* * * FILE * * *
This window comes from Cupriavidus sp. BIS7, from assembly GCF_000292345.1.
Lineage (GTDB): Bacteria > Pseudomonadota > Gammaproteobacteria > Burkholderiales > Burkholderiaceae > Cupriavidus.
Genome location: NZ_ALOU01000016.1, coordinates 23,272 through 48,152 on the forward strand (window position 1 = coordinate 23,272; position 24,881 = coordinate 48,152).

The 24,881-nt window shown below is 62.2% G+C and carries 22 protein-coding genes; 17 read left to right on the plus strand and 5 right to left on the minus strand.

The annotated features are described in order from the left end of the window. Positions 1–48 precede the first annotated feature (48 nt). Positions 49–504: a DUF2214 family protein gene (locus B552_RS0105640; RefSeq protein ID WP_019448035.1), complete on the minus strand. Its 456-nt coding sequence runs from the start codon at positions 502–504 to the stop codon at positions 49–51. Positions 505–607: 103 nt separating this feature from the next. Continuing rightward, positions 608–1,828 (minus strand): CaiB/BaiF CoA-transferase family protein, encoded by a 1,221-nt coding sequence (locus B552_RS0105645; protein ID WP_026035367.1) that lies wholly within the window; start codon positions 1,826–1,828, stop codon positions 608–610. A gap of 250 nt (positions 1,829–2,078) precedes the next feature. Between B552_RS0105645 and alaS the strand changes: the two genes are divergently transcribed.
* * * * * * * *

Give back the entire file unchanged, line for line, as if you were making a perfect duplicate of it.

This window comes from Cupriavidus sp. BIS7, from assembly GCF_000292345.1.
Lineage (GTDB): Bacteria > Pseudomonadota > Gammaproteobacteria > Burkholderiales > Burkholderiaceae > Cupriavidus.
Genome location: NZ_ALOU01000016.1, coordinates 23,272 through 48,152 on the forward strand (window position 1 = coordinate 23,272; position 24,881 = coordinate 48,152).

The 24,881-nt window shown below is 62.2% G+C and carries 22 protein-coding genes; 17 read left to right on the plus strand and 5 right to left on the minus strand.

The annotated features are described in order from the left end of the window. Positions 1–48 precede the first annotated feature (48 nt). Positions 49–504: a DUF2214 family protein gene (locus B552_RS0105640; RefSeq protein ID WP_019448035.1), complete on the minus strand. Its 456-nt coding sequence runs from the start codon at positions 502–504 to the stop codon at positions 49–51. Positions 505–607: 103 nt separating this feature from the next. Continuing rightward, positions 608–1,828 (minus strand): CaiB/BaiF CoA-transferase family protein, encoded by a 1,221-nt coding sequence (locus B552_RS0105645; protein ID WP_026035367.1) that lies wholly within the window; start codon positions 1,826–1,828, stop codon positions 608–610. A gap of 250 nt (positions 1,829–2,078) precedes the next feature. Between B552_RS0105645 and alaS the strand changes: the two genes are divergently transcribed.